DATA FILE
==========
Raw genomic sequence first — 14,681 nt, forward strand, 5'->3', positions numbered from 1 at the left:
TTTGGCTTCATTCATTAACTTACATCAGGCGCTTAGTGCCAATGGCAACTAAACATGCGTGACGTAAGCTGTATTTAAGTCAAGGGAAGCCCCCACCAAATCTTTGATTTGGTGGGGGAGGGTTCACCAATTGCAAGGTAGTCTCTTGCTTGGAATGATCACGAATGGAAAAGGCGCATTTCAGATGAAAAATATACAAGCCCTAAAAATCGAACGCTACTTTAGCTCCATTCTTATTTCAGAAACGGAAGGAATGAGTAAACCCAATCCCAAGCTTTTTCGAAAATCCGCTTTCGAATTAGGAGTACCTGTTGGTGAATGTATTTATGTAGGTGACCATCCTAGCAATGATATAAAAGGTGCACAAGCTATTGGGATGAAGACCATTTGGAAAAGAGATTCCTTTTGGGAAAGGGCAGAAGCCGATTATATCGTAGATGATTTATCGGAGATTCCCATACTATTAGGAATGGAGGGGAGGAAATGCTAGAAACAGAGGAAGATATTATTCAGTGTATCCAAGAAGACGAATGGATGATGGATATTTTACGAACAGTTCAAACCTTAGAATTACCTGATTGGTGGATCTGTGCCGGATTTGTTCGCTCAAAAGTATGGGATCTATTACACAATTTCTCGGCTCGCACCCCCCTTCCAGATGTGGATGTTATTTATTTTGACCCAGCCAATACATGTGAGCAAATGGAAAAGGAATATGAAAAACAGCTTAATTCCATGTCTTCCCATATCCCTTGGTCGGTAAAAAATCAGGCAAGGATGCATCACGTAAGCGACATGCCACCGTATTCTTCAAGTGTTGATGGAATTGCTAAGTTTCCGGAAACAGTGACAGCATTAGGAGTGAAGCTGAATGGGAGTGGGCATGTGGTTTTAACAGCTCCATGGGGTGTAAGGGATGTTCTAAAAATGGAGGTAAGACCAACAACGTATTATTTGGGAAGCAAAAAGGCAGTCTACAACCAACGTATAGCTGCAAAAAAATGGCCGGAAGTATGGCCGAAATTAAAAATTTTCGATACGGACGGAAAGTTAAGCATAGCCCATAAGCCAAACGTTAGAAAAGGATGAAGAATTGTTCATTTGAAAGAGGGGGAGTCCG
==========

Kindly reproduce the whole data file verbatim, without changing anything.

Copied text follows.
Raw genomic sequence first — 14,681 nt, forward strand, 5'->3', positions numbered from 1 at the left:
TTTGGCTTCATTCATTAACTTACATCAGGCGCTTAGTGCCAATGGCAACTAAACATGCGTGACGTAAGCTGTATTTAAGTCAAGGGAAGCCCCCACCAAATCTTTGATTTGGTGGGGGAGGGTTCACCAATTGCAAGGTAGTCTCTTGCTTGGAATGATCACGAATGGAAAAGGCGCATTTCAGATGAAAAATATACAAGCCCTAAAAATCGAACGCTACTTTAGCTCCATTCTTATTTCAGAAACGGAAGGAATGAGTAAACCCAATCCCAAGCTTTTTCGAAAATCCGCTTTCGAATTAGGAGTACCTGTTGGTGAATGTATTTATGTAGGTGACCATCCTAGCAATGATATAAAAGGTGCACAAGCTATTGGGATGAAGACCATTTGGAAAAGAGATTCCTTTTGGGAAAGGGCAGAAGCCGATTATATCGTAGATGATTTATCGGAGATTCCCATACTATTAGGAATGGAGGGGAGGAAATGCTAGAAACAGAGGAAGATATTATTCAGTGTATCCAAGAAGACGAATGGATGATGGATATTTTACGAACAGTTCAAACCTTAGAATTACCTGATTGGTGGATCTGTGCCGGATTTGTTCGCTCAAAAGTATGGGATCTATTACACAATTTCTCGGCTCGCACCCCCCTTCCAGATGTGGATGTTATTTATTTTGACCCAGCCAATACATGTGAGCAAATGGAAAAGGAATATGAAAAACAGCTTAATTCCATGTCTTCCCATATCCCTTGGTCGGTAAAAAATCAGGCAAGGATGCATCACGTAAGCGACATGCCACCGTATTCTTCAAGTGTTGATGGAATTGCTAAGTTTCCGGAAACAGTGACAGCATTAGGAGTGAAGCTGAATGGGAGTGGGCATGTGGTTTTAACAGCTCCATGGGGTGTAAGGGATGTTCTAAAAATGGAGGTAAGACCAACAACGTATTATTTGGGAAGCAAAAAGGCAGTCTACAACCAACGTATAGCTGCAAAAAAATGGCCGGAAGTATGGCCGAAATTAAAAATTTTCGATACGGACGGAAAGTTAAGCATAGCCCATAAGCCAAACGTTAGAAAAGGATGAAGAATTGTTCATTTGAAAGAGGGGGAGTCCG